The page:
Rajatarangini[29] writes .... on death of Avantivarman all the members of the family of Utpala aspired to the throne. But Ratnavardhana the Royal guard raised Shankaravarmma, son of the late king, to the throne. The minister Karnapavinnāpa became envious, and raises Sukhavarmma the son of Suravarmma to the dignity of heir-apparent and so the king and the heir-apparent became enemies to each other, and consequently the kingdom was frequently disturbed by their quarrels. Shivashakti and other warriors refused offers of wealth, honor, &c, from the opposite party, and remained faithful to their master, and died for him. Honorable men never desert their party. After much trouble the king prevailed at last. He defeated Samaravarmma and others, on several occasions, and acquired great fame.

Having thus beaten and subjugated his own relatives,he made preparations for foreign conquests. Though the country was weak in population, he was able to set out with nine hundred thousand foot, three hundred elephants, and one hundred thousand horse. He, whose command had been ill obeyed in his own kingdom a short while before, now began to pass orders on kings.


[p.116]: His army was joined by the forces of tributary kings, and increased as he went on. On his approach the king of Darvabhisara fled in terror and there was no fighting. The Kashmirian army caught several lions and confined them in a fort, a sort of abode in which they had never lived before. The king then marched for the conquest of Gurjjara. Prithivi-chandra the king of Trigarta hid himself, but his son Bhuvanachandra, on whom the king of Kashmira had bestowed wealth before, came to pay homage. But when he saw the large army of Kashmira, he became afraid of being captured, and accordingly turned and fled. The king of Kashmira, whom the historians describe as a very handsome man, was regarded by other kings as Death. Shankaravarmma easily defeated Alakhāna king of Gurjjara who ceded Takka a part of his kingdom to his conqueror. The king of the Thakkiyaka family took service as guard under the king of Kashmira. The latter caused the kingdom of the Thakkiya king which had been usurped by the king of Bhoja to be restored to him. The king of the country which lay between Darat and Turushka, (as the Aryavarta lies between Himalaya and Vindhya,) Lalliya Shahi by name, who was among kings even as the sun is among stars, and was also lord over Alakhāna, did not submit to the king of Kashmira, on which the latter drove him out of his country.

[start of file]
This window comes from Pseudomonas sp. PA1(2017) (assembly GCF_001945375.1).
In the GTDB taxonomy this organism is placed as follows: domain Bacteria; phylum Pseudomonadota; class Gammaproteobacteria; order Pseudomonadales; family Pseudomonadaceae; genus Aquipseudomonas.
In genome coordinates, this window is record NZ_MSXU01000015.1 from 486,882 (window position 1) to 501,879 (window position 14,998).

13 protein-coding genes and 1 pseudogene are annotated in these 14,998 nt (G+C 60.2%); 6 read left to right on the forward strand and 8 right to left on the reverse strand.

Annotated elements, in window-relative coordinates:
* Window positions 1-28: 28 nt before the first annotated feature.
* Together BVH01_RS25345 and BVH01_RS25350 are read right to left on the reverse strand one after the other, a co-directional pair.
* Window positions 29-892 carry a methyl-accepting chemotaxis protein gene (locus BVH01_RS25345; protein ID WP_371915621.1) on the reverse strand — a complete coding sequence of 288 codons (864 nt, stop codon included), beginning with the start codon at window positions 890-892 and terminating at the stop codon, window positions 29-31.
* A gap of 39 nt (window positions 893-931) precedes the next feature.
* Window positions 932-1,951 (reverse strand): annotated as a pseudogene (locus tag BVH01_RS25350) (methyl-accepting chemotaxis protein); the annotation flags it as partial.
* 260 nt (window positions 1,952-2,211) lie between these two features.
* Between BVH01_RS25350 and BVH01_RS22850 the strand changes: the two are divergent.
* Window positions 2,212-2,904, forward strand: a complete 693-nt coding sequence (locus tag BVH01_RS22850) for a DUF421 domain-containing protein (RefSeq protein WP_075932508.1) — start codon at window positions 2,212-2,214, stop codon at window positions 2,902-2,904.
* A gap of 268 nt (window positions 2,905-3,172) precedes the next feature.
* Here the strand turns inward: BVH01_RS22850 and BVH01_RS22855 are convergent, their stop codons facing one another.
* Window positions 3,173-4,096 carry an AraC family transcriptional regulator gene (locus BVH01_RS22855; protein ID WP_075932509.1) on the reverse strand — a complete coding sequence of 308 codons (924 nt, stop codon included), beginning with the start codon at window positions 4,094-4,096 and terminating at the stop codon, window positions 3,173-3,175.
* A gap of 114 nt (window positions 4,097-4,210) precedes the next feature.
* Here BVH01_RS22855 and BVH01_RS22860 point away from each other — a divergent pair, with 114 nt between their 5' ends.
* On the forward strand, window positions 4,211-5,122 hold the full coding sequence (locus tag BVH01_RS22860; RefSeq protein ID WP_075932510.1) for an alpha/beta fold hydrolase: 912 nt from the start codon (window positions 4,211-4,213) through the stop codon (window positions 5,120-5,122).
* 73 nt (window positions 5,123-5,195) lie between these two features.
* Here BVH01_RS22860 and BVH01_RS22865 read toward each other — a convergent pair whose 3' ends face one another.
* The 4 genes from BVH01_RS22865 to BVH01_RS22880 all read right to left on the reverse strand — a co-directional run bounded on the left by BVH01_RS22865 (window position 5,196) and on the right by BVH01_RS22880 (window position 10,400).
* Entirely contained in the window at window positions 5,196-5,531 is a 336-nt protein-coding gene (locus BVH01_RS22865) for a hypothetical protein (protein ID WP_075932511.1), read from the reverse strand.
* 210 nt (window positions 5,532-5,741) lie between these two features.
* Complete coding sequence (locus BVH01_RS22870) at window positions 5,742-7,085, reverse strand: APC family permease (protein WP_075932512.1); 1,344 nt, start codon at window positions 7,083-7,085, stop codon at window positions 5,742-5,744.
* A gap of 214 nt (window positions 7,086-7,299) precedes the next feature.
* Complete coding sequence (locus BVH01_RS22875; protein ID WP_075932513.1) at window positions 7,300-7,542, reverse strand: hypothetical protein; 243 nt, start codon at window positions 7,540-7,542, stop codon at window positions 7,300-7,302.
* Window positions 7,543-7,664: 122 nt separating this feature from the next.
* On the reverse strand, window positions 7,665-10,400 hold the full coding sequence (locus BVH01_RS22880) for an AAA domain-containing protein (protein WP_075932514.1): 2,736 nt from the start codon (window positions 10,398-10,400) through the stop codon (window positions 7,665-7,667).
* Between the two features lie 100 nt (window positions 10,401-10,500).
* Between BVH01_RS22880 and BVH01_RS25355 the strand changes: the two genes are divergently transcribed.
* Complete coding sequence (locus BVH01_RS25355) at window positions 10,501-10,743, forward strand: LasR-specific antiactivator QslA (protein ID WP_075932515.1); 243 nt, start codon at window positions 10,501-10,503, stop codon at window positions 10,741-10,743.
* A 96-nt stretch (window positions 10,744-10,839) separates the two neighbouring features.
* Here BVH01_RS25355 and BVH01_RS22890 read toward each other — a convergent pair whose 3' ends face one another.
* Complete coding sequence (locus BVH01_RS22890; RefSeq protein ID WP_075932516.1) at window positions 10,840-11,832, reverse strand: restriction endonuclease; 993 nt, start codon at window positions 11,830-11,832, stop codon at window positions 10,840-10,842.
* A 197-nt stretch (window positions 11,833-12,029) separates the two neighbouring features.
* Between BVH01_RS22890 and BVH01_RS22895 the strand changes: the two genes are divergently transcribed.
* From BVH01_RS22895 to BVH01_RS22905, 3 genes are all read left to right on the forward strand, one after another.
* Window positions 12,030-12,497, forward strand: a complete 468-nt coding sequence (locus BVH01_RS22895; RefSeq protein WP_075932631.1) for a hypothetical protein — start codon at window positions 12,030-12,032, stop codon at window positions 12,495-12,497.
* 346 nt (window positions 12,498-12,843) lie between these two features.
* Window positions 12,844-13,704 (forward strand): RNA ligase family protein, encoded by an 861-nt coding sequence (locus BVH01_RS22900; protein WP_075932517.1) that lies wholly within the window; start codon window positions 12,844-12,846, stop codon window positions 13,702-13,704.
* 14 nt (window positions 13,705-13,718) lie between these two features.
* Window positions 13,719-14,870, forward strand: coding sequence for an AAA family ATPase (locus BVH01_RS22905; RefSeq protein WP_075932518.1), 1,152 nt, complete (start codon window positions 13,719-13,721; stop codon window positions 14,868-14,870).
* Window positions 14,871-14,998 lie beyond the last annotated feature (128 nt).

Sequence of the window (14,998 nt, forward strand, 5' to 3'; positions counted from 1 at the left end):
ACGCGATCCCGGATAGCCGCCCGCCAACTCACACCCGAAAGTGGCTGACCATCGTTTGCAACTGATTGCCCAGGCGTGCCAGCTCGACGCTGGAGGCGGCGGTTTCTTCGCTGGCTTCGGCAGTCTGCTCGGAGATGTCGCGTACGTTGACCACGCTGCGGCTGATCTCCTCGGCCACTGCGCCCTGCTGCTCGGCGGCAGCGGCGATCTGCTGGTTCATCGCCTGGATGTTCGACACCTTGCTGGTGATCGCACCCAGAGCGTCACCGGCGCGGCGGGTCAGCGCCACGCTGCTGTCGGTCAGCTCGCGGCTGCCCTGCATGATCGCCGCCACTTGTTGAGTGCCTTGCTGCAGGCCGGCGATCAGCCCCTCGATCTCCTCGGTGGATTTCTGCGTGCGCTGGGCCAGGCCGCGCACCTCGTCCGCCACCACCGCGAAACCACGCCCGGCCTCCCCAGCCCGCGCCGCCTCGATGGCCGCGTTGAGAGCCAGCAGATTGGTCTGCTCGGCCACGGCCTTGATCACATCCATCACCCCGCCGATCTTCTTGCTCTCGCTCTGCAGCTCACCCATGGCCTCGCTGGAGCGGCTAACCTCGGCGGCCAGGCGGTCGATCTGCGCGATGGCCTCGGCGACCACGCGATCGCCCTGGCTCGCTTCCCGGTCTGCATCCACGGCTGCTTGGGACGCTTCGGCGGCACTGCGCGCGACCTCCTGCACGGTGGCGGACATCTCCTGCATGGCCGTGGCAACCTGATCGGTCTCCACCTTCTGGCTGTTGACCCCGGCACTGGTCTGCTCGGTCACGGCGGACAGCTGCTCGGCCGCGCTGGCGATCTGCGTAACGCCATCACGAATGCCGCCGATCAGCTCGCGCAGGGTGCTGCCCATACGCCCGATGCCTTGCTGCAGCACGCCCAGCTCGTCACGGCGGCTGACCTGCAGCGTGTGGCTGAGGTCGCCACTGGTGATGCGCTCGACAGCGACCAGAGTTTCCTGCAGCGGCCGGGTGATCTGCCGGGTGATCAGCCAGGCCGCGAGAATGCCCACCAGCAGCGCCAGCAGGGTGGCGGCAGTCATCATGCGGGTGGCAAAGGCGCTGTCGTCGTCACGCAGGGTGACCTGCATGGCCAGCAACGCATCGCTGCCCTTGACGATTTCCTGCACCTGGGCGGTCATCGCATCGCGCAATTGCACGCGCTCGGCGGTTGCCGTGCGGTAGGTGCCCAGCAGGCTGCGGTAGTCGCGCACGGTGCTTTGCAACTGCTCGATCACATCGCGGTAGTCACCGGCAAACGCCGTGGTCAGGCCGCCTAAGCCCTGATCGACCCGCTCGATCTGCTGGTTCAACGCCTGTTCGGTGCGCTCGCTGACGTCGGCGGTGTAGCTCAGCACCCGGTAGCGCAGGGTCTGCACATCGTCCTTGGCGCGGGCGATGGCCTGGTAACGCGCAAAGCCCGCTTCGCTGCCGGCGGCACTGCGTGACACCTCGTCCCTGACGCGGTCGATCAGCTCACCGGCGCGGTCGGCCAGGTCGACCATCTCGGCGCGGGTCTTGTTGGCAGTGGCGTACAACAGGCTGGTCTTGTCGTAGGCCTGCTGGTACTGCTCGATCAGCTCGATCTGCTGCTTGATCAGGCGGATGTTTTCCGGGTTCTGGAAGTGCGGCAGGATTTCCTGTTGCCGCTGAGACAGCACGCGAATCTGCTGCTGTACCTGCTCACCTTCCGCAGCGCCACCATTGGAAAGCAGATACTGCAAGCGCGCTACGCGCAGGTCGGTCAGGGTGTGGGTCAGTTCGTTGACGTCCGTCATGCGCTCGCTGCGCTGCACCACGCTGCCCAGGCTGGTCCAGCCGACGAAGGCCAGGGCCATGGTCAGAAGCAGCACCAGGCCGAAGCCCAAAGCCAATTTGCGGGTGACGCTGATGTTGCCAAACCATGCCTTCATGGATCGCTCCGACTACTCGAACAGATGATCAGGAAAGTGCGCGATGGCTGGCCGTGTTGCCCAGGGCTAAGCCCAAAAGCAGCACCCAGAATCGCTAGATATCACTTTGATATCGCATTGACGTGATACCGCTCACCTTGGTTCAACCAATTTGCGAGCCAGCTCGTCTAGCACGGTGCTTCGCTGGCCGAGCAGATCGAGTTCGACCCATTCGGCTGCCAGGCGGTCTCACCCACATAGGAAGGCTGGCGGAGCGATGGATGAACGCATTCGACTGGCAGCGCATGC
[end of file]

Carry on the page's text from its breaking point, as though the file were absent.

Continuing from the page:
Notable persons

  • Manisha Tank - BBC business news reader
  • Jai Kishan Singh Taank - Retired as Associate Professor (Physics), Deshbandhu College, Kalkaji, New Delhi - 110019

Distribution

External links

References

  1. Jat History Dalip Singh Ahlawat/Parishisht-I, s.n. ट-2
  2. O.S.Tugania:Jat Samuday ke Pramukh Adhar Bindu,p.41,s.n. 974
  3. B S Dahiya:Jats the Ancient Rulers (A clan study), p.243, s.n.230
  4. Jat History Dalip Singh Ahlawat/Parishisht-I, s.n. ट-2
  5. O.S.Tugania:Jat Samuday ke Pramukh Adhar Bindu,p.41,s.n. 976
  6. Jat History Dalip Singh Ahlawat/Parishisht-I, s.n. ट-2
  7. James Todd, Annals and Antiquities of Rajasthan, Volume I,: Chapter 7 Catalogue of the Thirty Six Royal Races, pp. 123-127
  8. Mahendra Singh Arya et al.: Ādhunik Jat Itihas, p. 249
  9. Hukum Singh Panwar:The Jats:Their Origin, Antiquity and Migrations, p.323
  10. History of the Jats/Chapter II,p. 22-28
  11. History of the Jats/Chapter II,p. 28
  12. Ram Swarup Joon: History of the Jats/Chapter V,p. 92
  13. Ram Swarup Joon: History of the Jats/Chapter V, p. 104-105
  14. Jats the Ancient Rulers (A clan study)/Jat Clan in India,p. 273-274
  15. 15.0 15.1 15.2 15.3 15.4 Bhim Singh Dahiya, Jats the Ancient Rulers ( A clan study), p. 274 Cite error: Invalid <ref> tag; name "Bhim Singh Dahiya" defined multiple times with different content Cite error: Invalid <ref> tag; name "Bhim Singh Dahiya" defined multiple times with different content Cite error: Invalid <ref> tag; name "Bhim Singh Dahiya" defined multiple times with different content Cite error: Invalid <ref> tag; name "Bhim Singh Dahiya" defined multiple times with different content
  16. Vishveshvaranand Indological Journal (Hoshiarpur, Pb.) Vol, XVI, pt. I. p.92 ff
  17. Ancient India, Plate XII, fig. 3
  18. Journal of Numismatic Society of India, 12, 1950 p.72
  19. Bhim Singh Dahiya, Jats the Ancient Rulers ( A clan study), p. 274
  20. Dr Naval Viyogi: Nagas – The Ancient Rulers of India,
  21. ibid., 16-1954 p. 220 f.n. 4
  22. Vishveshvaranand Indological Journal (Hoshiarpur, Pb.), Vol . XVI, pt. 1 p. 93
  23. Cunningham, Coins of Medieval India, p.34
  24. Journal of Numismatic Society of India, 30 , (1968) p.129
  25. Jayaswal’s views on Bhara-Sivas
  26. A glossary of the Tribes and Castes of the Punjab and North-West Frontier Province By H.A. Rose Vol II/B , p.166
  27. James Tod: Annals and Antiquities of Rajasthan, Volume II, Annals of Jaisalmer, p.203 fn-4
  28. Kashmira Vol 2 (Rajatarangini of Kalhana)/Book VIII,p.93
  29. Rajatarangini of Kalhana:Kings of Kashmira/Book V,pp. 115-116